From Wikipedia, the free encyclopedia
Jump to: navigation, search
Publication information
Publisher Warrior
First appearance Warrior Summer Special #4 (1982)
Created by Alan Moore and Garry Leach
Inherent abilities Teleportation

The Warpsmiths are fictional aliens appearing in several science fiction comics by Alan Moore and Garry Leach.

Publication history[edit]

Warpsmiths were created by Alan Moore when he was a teenager for a small publication by an arts lab in his native Northampton, England. He and artist Garry Leach expanded on the characters for the United Kingdom magazine Warrior, including them into a fictional timeline and universe developed by Alan Moore and Steve Moore (no relation). The Warpsmiths first appeared in a Marvelman story in an issue of Warrior, set in the then-future, and subsequently appeared in a single two-part solo story before the magazine closed.

As Moore continued his Marvelman story as Miracleman, the Warpsmiths became a major part of the story, with artist John Totleben illustrating the characters based on Leach's designs. In 1989, Leach began a new anthology title, A1, the first issue of which included a new Warpsmiths short story written by Alan Moore.


Warpsmiths are thought to be one of the two most powerful species in their universe, due to their ability to teleport themselves or others instantaneously anywhere in the universe. The only other entity able to 'warp' is Winter, Miracleman's daughter.

They are humanoid creatures with pale skin, three digits per hand, and four nostrils. They usually wear metallic armor. Warpsmiths are believed to be immortal; they have lived for millennia without any apparent aging. However, at some point in the past their entire species became infertile.

Warpsmith culture has a rigid caste system, with each member's role in life defined by his or her color:

  • Black: the first four Warpsmiths
  • Blue: artists
  • Grey: diplomats
  • Red: workers
  • White: warriors

The Black Warpsmiths arose several thousand years ago. They developed the 'derma-circuitry' that allows Warpsmiths to teleport, and created (or birthed) all of the other Warpsmiths. Their interstellar government is called the Confederacy of the Gulf Worlds.

Known Warpsmiths include Aza Chorn (deceased), Phon Mooda, Kana Blur, and Lorna Krill.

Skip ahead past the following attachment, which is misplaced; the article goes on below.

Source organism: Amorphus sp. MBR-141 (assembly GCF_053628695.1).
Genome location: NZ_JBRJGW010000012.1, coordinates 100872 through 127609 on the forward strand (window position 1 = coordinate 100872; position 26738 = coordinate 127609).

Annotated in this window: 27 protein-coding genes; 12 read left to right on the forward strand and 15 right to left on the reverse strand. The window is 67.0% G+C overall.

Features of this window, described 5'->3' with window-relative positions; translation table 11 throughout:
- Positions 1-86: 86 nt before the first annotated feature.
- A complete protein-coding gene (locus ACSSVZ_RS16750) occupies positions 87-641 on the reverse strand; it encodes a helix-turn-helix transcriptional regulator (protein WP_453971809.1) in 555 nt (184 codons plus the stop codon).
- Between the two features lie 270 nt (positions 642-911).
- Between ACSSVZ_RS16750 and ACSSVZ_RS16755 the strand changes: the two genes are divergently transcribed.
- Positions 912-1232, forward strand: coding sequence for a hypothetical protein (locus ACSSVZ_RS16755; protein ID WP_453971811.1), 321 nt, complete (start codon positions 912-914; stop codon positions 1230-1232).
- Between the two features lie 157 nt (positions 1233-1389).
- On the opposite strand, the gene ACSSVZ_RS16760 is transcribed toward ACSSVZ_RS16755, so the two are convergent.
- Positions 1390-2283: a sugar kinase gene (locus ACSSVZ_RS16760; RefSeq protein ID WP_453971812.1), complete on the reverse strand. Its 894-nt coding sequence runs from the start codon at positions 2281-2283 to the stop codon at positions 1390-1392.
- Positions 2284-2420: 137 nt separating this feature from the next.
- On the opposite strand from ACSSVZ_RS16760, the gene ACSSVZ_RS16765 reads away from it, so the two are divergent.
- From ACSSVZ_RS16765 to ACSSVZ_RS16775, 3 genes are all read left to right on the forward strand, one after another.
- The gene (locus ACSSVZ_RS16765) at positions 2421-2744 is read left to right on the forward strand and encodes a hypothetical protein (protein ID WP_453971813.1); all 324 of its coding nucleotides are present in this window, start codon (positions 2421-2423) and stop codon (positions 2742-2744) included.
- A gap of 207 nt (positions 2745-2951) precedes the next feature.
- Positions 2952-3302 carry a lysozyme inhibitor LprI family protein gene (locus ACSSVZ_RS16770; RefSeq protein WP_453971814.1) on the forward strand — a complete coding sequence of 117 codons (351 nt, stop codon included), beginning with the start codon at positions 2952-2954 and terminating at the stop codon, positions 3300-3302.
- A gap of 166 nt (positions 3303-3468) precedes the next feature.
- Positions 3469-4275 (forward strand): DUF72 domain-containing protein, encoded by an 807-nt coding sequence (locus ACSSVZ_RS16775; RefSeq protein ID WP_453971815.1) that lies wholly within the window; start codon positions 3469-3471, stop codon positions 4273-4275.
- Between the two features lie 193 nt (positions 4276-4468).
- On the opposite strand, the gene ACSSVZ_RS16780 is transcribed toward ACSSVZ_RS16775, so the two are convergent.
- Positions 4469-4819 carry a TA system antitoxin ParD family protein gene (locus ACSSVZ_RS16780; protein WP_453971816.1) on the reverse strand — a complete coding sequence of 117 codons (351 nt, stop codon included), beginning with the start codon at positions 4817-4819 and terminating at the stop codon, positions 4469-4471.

Differences in the comics[edit]

The Warpsmiths in their solo stories (where they are the protagonists) act as a type of benign cosmic police protecting less technologically and evolutionary advanced species. Their main opponents are the Qys, a species whose members each own a wide variety of powerful bodies which are stored in 'sub-space'; the Qys can change into these bodies at need, choosing whichever body meets the circumstances.

The Warpsmiths in Miracleman (where they are supporting characters) are depicted as quiet and aloof. They and the Qys have been stalemated in a Cold War for centuries. Finally, Miraclewoman brokered a détente between them, so that negotiators from each side would meet on Earth's moon.

The solution suggested by Miraclewoman was that a meeting between any two alien cultures will always either tend towards the thanotic (death), or the erotic, and that the Warpsmiths and the Qys should recognise this and embrace the erotic. Initially, both sides were enraged by the suggestion. However, it soon became clear that there had been a translation error, and that Miraclewoman had not really intended the sentiment to be expressed as "go fuck yourselves".

Big Finish appearances[edit]

The Warpsmiths, referred to as the "Warpsmiths of Phaidon" also appear as a supporting race in three Big Finish Doctor Who spin-off Gallifrey (audio series) produced in 2005 and 2006. In these stories they are one of the major temporal powers of the universe who participate in political negotiations over the use of time technology. It is uncertain whether this was intended to be the same Warpsmiths as those created by Moore and Leach.

External links[edit]